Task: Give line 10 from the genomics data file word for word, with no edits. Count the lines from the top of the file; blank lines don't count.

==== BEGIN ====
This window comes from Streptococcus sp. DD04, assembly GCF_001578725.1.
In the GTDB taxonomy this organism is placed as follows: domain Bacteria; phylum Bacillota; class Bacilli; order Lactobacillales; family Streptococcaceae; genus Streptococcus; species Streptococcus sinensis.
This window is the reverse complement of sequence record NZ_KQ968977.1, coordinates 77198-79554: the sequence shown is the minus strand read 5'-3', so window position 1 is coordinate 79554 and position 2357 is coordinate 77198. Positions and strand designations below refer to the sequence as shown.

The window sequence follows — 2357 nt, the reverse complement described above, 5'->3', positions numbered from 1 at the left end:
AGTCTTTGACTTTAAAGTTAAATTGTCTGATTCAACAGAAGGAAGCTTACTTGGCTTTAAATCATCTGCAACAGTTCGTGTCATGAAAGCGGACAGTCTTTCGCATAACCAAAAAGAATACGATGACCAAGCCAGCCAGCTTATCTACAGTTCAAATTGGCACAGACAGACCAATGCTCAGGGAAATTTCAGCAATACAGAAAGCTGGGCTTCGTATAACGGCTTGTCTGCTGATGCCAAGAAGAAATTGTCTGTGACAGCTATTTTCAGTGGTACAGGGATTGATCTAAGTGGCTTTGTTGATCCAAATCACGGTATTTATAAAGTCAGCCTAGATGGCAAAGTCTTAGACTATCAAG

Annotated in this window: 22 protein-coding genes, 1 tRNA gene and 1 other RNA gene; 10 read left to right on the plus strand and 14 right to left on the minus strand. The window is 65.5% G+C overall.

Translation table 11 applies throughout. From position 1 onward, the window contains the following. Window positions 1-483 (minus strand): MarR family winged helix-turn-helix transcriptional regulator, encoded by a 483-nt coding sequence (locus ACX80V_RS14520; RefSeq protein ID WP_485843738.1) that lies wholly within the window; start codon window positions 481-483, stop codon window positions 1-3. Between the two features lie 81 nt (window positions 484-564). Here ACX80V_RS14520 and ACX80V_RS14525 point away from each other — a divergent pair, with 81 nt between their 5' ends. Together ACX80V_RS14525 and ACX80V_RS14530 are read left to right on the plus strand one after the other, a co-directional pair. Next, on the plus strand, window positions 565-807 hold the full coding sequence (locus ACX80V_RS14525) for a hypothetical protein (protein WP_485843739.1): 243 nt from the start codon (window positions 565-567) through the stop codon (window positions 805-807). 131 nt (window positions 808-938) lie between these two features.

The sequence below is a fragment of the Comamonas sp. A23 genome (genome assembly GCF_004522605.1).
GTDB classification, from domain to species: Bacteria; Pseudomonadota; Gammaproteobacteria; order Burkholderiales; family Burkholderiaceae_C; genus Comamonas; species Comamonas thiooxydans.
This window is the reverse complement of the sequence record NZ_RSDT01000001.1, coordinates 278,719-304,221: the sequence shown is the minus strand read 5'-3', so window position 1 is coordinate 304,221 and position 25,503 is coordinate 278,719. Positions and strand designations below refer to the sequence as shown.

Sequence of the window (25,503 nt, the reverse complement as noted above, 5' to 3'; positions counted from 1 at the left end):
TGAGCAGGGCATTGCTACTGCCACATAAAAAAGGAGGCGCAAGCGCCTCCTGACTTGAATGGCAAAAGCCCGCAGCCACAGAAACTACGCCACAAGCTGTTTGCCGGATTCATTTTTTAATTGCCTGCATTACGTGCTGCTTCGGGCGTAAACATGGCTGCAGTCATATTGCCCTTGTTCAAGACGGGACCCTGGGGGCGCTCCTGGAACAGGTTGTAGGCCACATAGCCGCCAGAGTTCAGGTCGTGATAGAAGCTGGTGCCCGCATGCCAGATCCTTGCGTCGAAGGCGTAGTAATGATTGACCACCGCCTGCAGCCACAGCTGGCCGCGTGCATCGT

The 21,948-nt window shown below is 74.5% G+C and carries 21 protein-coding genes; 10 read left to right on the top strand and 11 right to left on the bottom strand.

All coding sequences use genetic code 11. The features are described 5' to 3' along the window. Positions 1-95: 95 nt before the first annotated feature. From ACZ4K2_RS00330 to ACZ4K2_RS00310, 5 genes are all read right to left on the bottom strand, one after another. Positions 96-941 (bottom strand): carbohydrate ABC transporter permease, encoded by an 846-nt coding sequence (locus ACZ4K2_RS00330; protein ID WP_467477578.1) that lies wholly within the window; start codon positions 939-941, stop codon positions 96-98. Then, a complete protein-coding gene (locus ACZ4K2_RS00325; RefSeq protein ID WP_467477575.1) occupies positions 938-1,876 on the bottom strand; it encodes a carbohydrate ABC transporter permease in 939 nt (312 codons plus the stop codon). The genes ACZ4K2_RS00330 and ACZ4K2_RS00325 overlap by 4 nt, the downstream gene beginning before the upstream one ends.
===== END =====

This window is the reverse complement of the sequence record NZ_RSDT01000001.1, coordinates 278,719-304,221: the sequence shown is the minus strand read 5'-3', so window position 1 is coordinate 304,221 and position 25,503 is coordinate 278,719. Positions and strand designations below refer to the sequence as shown.